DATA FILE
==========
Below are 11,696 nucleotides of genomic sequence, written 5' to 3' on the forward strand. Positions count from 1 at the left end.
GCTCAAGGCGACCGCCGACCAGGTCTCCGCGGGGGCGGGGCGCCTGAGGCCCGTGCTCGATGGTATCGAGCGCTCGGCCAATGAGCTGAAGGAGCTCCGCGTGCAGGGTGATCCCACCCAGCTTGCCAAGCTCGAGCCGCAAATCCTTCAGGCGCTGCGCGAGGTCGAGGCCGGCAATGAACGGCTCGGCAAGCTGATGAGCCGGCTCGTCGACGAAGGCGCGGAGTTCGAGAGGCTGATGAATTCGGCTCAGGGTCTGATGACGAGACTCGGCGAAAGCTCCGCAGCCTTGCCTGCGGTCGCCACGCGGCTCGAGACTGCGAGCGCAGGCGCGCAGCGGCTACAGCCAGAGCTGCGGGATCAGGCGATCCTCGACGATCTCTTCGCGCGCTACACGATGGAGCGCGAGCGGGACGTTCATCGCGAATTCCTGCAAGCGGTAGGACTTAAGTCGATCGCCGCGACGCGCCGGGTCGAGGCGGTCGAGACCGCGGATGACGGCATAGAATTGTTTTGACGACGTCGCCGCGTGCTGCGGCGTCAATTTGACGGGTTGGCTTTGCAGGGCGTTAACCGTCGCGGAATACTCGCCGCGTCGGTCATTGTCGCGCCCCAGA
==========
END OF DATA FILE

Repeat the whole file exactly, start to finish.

Below are 11,696 nucleotides of genomic sequence, written 5' to 3' on the forward strand. Positions count from 1 at the left end.
GCTCAAGGCGACCGCCGACCAGGTCTCCGCGGGGGCGGGGCGCCTGAGGCCCGTGCTCGATGGTATCGAGCGCTCGGCCAATGAGCTGAAGGAGCTCCGCGTGCAGGGTGATCCCACCCAGCTTGCCAAGCTCGAGCCGCAAATCCTTCAGGCGCTGCGCGAGGTCGAGGCCGGCAATGAACGGCTCGGCAAGCTGATGAGCCGGCTCGTCGACGAAGGCGCGGAGTTCGAGAGGCTGATGAATTCGGCTCAGGGTCTGATGACGAGACTCGGCGAAAGCTCCGCAGCCTTGCCTGCGGTCGCCACGCGGCTCGAGACTGCGAGCGCAGGCGCGCAGCGGCTACAGCCAGAGCTGCGGGATCAGGCGATCCTCGACGATCTCTTCGCGCGCTACACGATGGAGCGCGAGCGGGACGTTCATCGCGAATTCCTGCAAGCGGTAGGACTTAAGTCGATCGCCGCGACGCGCCGGGTCGAGGCGGTCGAGACCGCGGATGACGGCATAGAATTGTTTTGACGACGTCGCCGCGTGCTGCGGCGTCAATTTGACGGGTTGGCTTTGCAGGGCGTTAACCGTCGCGGAATACTCGCCGCGTCGGTCATTGTCGCGCCCCAGA